Ah, the joys of raising teens. The years are filled with learner’s permits, high school sports, prom, college applications, and…… anger? Yep, anger. The truth is that a LOT of teenagers become angry- with their peers, with themselves, and most certainly with their parents. They may be passive-aggressive, have emotional outbursts, and sadly some even resort to violence. And although there has always been a certain amount of angst associated with the teenage years, culturally there seems to be an increase in it, and many parents are at a loss as to why. Here are some some common reasons for anger in the modern teen:
First, puberty is starting younger and younger (some estimates say around age 8). Hormonal changes and insecurity coupled with new sexual feelings and experiences can be a major source of conflict and confusion. When a teen’s physical body is changing so rapidly, it’s easy for emotional turbulence to occur.
Another source of anger may be the cultural disconnect between parents and their young adult children, specifically as it relates to technology. With their smart phones and tablets, teens are used to getting information instantaneously, so they may experience anger when things don’t go their way immediately or they have to wait. This disconnect can also lead to differences in communication styles between kids and their parents, which can be an additional source of conflict.
Finally, a major cause of anger in teens can be rooted in the media. Remember that the media teens are frequently exposed to often has the agenda to sell them something or to make them think or act in a certain way. This can be radically different than what you want for your child: to become a happy, healthy, well-adjusted adult. Conflicting values and messages they receive can lead to teens becoming emotionally flooded, or overwhelmed with difficult feelings that may manifest themselves as anger.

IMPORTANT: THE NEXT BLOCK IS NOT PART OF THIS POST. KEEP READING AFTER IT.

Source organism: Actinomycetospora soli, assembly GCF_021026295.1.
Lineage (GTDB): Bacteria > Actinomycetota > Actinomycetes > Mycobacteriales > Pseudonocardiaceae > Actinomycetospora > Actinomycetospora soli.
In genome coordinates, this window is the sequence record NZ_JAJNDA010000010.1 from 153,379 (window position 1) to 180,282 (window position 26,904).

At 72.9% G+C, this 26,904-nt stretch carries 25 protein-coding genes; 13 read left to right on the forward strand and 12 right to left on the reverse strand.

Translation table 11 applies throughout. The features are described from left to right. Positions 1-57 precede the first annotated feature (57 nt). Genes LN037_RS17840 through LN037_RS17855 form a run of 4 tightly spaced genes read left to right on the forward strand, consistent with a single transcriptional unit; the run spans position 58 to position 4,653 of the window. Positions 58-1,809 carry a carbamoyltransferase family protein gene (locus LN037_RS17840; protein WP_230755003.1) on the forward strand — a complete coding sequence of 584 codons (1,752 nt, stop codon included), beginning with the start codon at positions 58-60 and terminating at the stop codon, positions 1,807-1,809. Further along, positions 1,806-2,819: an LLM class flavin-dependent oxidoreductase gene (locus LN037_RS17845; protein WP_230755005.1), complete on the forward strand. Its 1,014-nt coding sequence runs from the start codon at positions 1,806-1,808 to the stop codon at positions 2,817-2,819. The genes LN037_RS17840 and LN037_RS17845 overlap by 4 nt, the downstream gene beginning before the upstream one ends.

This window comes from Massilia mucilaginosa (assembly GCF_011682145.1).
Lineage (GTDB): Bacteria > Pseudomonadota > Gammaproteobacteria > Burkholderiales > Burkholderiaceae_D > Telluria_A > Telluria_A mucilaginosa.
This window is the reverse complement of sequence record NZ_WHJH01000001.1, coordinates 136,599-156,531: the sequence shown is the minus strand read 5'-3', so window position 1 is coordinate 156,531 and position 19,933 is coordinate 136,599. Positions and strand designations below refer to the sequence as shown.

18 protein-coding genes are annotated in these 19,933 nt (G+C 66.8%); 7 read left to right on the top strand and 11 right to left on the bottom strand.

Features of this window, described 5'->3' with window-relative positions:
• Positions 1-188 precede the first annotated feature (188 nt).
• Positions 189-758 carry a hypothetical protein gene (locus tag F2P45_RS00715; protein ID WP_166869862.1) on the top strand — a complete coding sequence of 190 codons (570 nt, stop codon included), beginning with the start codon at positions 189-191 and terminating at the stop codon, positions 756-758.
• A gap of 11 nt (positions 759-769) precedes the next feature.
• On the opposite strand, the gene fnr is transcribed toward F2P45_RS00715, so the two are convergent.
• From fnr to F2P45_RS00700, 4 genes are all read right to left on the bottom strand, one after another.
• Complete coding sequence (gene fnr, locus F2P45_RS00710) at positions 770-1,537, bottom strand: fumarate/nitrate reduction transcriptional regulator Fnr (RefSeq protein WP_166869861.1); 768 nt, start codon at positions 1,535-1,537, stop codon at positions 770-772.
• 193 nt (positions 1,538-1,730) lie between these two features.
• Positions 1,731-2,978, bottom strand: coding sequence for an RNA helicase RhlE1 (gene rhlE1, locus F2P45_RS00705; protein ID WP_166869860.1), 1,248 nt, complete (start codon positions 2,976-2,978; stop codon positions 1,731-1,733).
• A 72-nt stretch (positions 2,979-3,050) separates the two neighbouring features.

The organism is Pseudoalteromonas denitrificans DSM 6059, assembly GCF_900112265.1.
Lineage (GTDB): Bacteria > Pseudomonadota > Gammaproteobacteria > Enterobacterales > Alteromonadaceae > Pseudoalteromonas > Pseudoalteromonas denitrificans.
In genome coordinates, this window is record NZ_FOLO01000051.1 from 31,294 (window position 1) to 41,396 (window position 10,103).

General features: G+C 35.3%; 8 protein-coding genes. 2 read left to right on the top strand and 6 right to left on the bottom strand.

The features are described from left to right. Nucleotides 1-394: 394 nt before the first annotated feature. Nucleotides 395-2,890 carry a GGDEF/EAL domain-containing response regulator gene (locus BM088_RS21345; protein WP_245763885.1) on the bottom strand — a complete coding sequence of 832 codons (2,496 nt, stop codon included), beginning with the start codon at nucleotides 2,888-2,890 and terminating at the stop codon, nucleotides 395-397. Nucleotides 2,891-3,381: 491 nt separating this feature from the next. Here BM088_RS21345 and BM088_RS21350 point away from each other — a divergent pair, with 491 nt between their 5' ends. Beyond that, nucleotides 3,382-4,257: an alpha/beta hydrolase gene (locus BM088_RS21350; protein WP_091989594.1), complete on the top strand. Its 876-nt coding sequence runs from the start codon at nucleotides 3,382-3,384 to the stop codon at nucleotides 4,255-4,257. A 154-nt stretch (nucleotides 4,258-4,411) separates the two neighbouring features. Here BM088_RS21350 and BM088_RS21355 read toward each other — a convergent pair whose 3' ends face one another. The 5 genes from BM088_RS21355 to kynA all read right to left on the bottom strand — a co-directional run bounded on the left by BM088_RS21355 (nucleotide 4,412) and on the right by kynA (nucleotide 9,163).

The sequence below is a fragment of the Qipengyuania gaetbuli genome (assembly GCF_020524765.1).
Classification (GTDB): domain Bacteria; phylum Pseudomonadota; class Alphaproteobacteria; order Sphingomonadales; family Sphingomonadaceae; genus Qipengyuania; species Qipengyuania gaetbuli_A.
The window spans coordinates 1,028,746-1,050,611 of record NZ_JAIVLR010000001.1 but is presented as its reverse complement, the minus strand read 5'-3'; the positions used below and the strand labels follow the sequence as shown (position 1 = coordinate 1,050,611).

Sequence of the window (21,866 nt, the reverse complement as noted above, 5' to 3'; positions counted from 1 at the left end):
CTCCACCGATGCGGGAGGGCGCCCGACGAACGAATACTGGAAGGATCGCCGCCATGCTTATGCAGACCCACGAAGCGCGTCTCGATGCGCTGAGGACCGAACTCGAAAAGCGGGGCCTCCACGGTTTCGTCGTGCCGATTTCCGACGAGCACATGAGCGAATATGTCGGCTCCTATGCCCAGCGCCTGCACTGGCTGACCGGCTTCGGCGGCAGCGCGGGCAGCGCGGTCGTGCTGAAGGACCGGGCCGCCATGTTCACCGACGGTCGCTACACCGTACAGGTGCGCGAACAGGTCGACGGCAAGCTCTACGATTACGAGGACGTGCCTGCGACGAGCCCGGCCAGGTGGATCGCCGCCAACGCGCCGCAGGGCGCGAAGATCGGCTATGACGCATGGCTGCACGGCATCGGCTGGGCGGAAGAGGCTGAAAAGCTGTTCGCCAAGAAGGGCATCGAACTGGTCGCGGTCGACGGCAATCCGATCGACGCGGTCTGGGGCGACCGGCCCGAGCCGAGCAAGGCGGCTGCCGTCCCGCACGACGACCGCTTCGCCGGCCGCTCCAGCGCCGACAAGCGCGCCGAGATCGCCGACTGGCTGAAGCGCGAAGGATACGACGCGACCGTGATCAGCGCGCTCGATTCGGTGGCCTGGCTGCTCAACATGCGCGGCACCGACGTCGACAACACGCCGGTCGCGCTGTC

These are just a few common sources of anger for millennial teens, but the real question is this: what can parents do?
Encourage Emotional Awareness
Anger is almost always a secondary emotion- that is, it’s covering up some other vulnerable feeling, such as fear, disappointment, or insecurity. By starting early and encouraging your children to recognize and properly express a full range of emotions, they’ll be better able to manage difficult ones (including anger). Also, be careful to not fully discourage anger-there are some things in life that fully warrant it! Teach your teens that anger as an emotion (not as an action) is not a bad thing, as long as it is properly managed.
Give Positive and Negative Feedback
When our kids need our feedback (and they all will at some point!), it’s important to balance positive and negative. While we need to have the courage to address inappropriate or harmful behaviors, fixating on the problems can give kids the impression that they’re nothing more than their mistakes, further exacerbating their anger. It sure can be tempting to nag, but point out the positive things your teen is doing as well!
Seek Professional Help
If a teen is prone to violent outbursts and poses a threat to himself/herself or to others, it’s time to get counseling. Intermittent explosive disorder (IED) is characterized by fits of rage that may be accompany depression, childhood abuse, or substance abuse. If things have gotten out of control, a mental health professional can help.